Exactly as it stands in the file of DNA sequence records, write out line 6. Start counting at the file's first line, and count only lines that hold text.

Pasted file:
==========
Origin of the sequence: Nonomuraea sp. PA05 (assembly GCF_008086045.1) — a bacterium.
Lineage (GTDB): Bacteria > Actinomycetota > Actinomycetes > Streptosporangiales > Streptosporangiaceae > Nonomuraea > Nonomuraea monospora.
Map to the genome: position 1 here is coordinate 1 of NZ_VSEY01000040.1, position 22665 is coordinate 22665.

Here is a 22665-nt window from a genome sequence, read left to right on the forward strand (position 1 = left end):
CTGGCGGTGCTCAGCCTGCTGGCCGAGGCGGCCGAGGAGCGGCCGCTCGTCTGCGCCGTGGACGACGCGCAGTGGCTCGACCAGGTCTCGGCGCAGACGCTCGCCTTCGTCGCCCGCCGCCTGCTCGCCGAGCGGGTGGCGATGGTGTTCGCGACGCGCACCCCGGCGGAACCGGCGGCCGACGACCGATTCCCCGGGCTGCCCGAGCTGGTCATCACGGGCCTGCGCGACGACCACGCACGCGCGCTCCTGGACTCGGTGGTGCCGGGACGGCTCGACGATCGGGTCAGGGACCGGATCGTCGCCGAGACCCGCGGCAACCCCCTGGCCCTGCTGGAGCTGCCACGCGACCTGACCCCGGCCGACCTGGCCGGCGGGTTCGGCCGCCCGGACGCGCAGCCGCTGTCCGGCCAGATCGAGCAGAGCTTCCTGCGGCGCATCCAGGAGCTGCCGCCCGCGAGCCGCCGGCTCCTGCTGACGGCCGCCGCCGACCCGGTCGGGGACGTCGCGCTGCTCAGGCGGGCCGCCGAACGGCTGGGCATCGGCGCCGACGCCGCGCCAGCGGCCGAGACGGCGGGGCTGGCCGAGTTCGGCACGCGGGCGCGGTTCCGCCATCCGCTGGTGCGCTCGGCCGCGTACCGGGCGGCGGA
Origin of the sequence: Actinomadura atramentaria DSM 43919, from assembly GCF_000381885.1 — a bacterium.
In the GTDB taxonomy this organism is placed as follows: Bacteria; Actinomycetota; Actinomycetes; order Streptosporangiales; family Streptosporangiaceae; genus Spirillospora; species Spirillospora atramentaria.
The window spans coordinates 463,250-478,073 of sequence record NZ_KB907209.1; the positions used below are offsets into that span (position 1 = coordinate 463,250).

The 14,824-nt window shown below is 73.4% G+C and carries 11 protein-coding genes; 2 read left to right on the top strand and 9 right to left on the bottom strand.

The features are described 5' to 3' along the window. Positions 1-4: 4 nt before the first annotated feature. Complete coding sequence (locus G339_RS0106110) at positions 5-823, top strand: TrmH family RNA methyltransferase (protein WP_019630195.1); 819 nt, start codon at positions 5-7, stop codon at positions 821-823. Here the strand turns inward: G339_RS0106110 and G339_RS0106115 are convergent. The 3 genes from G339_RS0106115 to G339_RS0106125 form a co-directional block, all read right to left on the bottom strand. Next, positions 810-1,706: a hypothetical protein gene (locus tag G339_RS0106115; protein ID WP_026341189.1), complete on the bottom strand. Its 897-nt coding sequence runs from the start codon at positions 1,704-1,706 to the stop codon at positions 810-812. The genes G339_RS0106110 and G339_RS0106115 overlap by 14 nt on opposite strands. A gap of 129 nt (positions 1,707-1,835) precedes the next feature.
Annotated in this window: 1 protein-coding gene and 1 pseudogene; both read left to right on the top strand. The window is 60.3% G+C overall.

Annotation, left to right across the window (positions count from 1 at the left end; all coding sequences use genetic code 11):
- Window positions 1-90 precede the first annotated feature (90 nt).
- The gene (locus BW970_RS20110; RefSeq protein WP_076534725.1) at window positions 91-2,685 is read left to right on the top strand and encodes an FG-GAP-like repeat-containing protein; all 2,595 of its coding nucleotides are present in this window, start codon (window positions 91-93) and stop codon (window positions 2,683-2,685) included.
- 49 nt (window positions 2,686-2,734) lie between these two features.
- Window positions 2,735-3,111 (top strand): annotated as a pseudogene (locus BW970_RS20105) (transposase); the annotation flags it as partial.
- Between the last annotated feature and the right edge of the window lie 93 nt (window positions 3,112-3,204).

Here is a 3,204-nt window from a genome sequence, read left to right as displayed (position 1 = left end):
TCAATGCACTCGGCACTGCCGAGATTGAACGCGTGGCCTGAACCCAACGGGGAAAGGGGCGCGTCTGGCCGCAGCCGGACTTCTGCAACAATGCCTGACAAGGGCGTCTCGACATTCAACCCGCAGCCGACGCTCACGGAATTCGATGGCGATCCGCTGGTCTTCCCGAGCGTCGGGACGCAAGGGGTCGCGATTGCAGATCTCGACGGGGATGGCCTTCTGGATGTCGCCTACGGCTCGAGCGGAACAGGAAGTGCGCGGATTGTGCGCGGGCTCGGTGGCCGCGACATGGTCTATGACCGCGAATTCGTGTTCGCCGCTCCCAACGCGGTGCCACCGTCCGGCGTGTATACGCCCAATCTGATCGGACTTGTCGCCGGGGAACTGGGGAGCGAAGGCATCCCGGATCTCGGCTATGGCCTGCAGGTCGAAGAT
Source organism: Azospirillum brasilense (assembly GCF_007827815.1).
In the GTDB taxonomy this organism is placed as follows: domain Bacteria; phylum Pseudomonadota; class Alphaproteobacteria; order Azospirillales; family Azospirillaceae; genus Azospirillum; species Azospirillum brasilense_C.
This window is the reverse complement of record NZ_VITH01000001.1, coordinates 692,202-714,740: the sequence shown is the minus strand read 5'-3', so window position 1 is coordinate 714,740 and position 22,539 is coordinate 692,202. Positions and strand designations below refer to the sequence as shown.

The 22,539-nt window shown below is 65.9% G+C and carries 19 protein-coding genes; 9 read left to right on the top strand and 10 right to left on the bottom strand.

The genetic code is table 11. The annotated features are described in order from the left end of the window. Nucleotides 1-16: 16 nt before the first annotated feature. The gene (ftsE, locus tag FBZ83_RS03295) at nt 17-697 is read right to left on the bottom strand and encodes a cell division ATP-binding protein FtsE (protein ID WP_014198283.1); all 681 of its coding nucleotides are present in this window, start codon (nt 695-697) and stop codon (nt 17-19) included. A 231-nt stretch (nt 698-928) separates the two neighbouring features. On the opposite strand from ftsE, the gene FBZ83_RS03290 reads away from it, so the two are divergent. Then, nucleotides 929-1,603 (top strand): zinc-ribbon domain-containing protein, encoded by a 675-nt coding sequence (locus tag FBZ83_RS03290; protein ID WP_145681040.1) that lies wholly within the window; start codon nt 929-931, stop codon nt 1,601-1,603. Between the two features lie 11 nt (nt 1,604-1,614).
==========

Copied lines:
Origin of the sequence: Actinomadura atramentaria DSM 43919, from assembly GCF_000381885.1 — a bacterium.